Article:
Posted on December 30, 2016 by Bryan Zarpentine
After an injury plagued 2016 and much speculation and uncertainty about where he fits in defensively, Blake Swihart is staying behind the plate for the foreseeable future. A report from WEEI in Boston indicates that the Red Sox have told Swihart that he will be a full-time catcher in 2017 and will no longer experiment with other positions after spending time in left field in 2016. However, there is no guarantee that Swihart will be Boston’s primary catcher in 2017, or even that he’ll be on the team’s opening day roster, as the Red Sox appear to have rather enviably amounts of depth behind the plate.
Swihart was Boston’s opening day catcher in 2016, but 10 days into the season he was optioned back to triple-A when Christian Vazquez returned from injury. It was at that point that Swihart was first exposed to left field, with the Red Sox hoping to find a way to get his bat in the lineup as often as possible. He was recalled the third week in May and played in 13 games for the Red Sox in left field before suffering a severe ankle sprain after running into a wall while playing left field.
Before the injury, Swihart was starting to produce consistently with the bat. Had he not been hurt, he could have provided the Red Sox with a permanent solution in left field, as the position was a revolving door of place holders for much of the season. But Swihart never made it back to the field in 2016, ultimately undergoing season-ending surgery on his ankle in August.
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Running into the wall back in June may have been Swihart’s last ever action as an outfielder, as the Red Sox now plan on keeping him behind the plate. Andrew Benintendi likely has a hold of the every day job in left field, with Chris Young serving as the primary backup, leaving no room for Swihart in the outfield anyway. However, that doesn’t mean Swihart is a lock to be Boston’s opening day catcher for a second straight year.
The Red Sox appear intent on giving Sandy Leon the chance to be their primary catcher in 2017 after his strong second half in 2016. If Leon holds onto the starting job, Boston may prefer to carry Vazquez as the backup, as he’s considered to be better defensively than Swihart. This could leave Swihart on the outside looking in with regard to Boston’s catching situation, forcing him back to triple-A with no clarity of when he’ll get back to the big leagues.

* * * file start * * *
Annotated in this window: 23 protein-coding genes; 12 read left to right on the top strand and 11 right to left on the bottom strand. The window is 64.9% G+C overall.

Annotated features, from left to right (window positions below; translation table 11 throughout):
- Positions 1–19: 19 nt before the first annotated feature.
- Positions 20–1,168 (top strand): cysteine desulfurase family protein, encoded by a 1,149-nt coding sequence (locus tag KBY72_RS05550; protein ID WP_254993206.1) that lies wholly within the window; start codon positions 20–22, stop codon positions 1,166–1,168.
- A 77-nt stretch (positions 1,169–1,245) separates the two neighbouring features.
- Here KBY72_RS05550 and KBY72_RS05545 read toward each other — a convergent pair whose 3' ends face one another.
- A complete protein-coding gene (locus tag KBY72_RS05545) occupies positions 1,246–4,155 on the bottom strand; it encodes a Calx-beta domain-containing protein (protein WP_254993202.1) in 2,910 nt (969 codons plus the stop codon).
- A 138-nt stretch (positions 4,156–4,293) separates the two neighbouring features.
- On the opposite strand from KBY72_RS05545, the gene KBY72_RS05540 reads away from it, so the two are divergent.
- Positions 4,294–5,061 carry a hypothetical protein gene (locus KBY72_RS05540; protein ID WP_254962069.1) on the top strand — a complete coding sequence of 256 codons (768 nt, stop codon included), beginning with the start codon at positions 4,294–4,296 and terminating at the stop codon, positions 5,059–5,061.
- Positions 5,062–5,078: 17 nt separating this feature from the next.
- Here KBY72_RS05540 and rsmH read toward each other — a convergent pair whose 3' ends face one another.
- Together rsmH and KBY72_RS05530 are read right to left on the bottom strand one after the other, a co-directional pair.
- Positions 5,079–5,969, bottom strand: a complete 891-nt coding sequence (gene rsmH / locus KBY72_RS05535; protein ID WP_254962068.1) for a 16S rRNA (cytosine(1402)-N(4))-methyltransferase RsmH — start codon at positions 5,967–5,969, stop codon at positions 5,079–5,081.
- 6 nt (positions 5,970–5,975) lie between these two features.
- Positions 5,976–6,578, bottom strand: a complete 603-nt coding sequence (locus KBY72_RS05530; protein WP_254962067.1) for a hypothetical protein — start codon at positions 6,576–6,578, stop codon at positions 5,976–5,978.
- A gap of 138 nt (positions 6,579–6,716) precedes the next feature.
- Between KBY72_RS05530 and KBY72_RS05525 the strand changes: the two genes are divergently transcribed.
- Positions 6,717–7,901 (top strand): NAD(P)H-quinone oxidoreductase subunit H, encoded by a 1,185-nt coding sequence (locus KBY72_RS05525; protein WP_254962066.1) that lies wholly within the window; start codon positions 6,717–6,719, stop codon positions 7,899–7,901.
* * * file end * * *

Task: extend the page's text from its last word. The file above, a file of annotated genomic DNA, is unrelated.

It’s interesting to note that former Red Sox GM, Mike Hazen, who is now the GM of the Arizona Diamondbacks, has expressed interest in trading for either Swihart and Vazquez, as the Diamondbacks look to add a catcher before the starter of the season. However, the Red Sox don’t appear eager to trade either one, even if they have to send Swihart back to the minors. Boston’s refusal to consider a trade involving Swihart speaks volumes about how they view him, but does little to guarantee a spot on the opening day roster.
With Leon expected to miss part of spring training while he plays for Venezuela in the World Baseball Classic, both Swihart and Vazquez may have an opportunity prove themselves worthy of being the opening day catcher in Boston. But odds are, Swihart will begin the season in triple-A, as he still has minor league options. So while Swihart is likely grateful to put the outfield experiment behind him and stay behind the plate, it may not help the once top Red Sox prospect secure a big league job this spring.